Breaking Through Outer Conditioning
Sticking to a regular creative practice takes diligent, regular action to crack open the pervasive familial and societal conditioning that keeps us mired in habitual outer referencing.When authentic self-expression asserts itself from behind the conditioning, the fear of losing love on the outside can feel intense.
When I first started reclaiming my own truth, beginning a new art journal did not always feel inspiring. I sometimes felt a sense of reluctance or fear, as through a protective part of me dreaded what I might find out.
Our ego tendency is to stay the same, repeating the familiar patterns of thought, belief and action that have won us love and approval in the past. Spontaneous visual and written journaling brings forth images from the heart that do not always fit into the status quo.
When we first delve into our unknown there is often resistance to standing out, expressing difference, and asserting beyond outer expectations. Our subconscious feelings are stored away in the darkness for a reason.
As spontaneous imagery and words slip past our habitual censorship gates, we learn that the journaling process nurtures the disowned, neglected, yet essential parts of our psyche that we do not normally find room to express in our daily lives.
In our ego world of appearances we all have something to hide. We all have something that does not fit into the narrow standards of familial or societal acceptability. Perhaps secretly, in some way, every one of us fears that we do not belong or fit in.
And in some particular way - we don't. When we become unique, we challenge normal outer standards. We bring new truths and information to life that may feel challenging to our loved ones.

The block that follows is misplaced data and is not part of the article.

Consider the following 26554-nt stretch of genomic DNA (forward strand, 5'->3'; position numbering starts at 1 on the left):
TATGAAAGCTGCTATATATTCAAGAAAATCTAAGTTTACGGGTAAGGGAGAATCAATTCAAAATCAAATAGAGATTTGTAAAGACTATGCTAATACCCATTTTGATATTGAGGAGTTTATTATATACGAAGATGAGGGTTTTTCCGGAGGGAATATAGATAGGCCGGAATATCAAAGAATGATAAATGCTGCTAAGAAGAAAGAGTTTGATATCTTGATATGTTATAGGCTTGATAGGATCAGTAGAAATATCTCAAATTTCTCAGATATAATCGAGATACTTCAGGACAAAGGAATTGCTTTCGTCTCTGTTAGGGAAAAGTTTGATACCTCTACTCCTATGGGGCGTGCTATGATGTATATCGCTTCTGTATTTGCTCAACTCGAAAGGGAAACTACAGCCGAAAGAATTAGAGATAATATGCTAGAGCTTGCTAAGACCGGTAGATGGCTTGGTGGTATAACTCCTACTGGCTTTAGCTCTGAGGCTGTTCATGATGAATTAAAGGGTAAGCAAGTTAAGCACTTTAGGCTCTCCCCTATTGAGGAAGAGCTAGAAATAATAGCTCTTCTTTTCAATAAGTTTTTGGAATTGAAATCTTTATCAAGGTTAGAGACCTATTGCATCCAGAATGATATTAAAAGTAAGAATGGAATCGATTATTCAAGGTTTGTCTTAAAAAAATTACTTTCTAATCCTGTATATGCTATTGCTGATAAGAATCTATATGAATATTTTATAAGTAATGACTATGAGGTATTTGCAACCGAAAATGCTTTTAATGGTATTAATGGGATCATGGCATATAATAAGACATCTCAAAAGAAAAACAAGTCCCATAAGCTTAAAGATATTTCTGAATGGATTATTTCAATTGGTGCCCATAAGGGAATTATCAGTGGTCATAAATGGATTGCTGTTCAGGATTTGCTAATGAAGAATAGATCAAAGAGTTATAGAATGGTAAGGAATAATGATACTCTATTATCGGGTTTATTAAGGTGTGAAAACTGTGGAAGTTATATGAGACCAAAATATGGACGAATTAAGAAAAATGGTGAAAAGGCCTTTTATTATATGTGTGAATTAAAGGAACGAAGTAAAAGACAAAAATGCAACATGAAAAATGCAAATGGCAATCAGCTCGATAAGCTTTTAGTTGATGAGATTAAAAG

We often hold back and hide certain aspects of ourselves from others, as this is how we learn to belong. But whatever we hide from ourselves decreases our ability to connect with life and other people.
When we do not know ourselves, connecting with other people can feel draining and false. When we cultivate our own truth, other people become more fascinating. They do not trigger or bore us so much. We start to see how incredibly unique everyone is - under the surface.
As we mature into our authentic truths, we must find ways to positively mirror ourselves. Whatever parts of ourselves have felt ignored or rejected in the past await our recognition, validation, encouragement and integration through the art journaling process.
Daily Journal Devotion
Over the years I have been a passionate and devoted keeper of journals - written journals, art journals, collage journals, dream journals, intuitive drawings, sketchbooks, and poetry journals. I also have kept "themed journals" such as intuition journals, inner child journals, visual symbol journals, and mandala journals.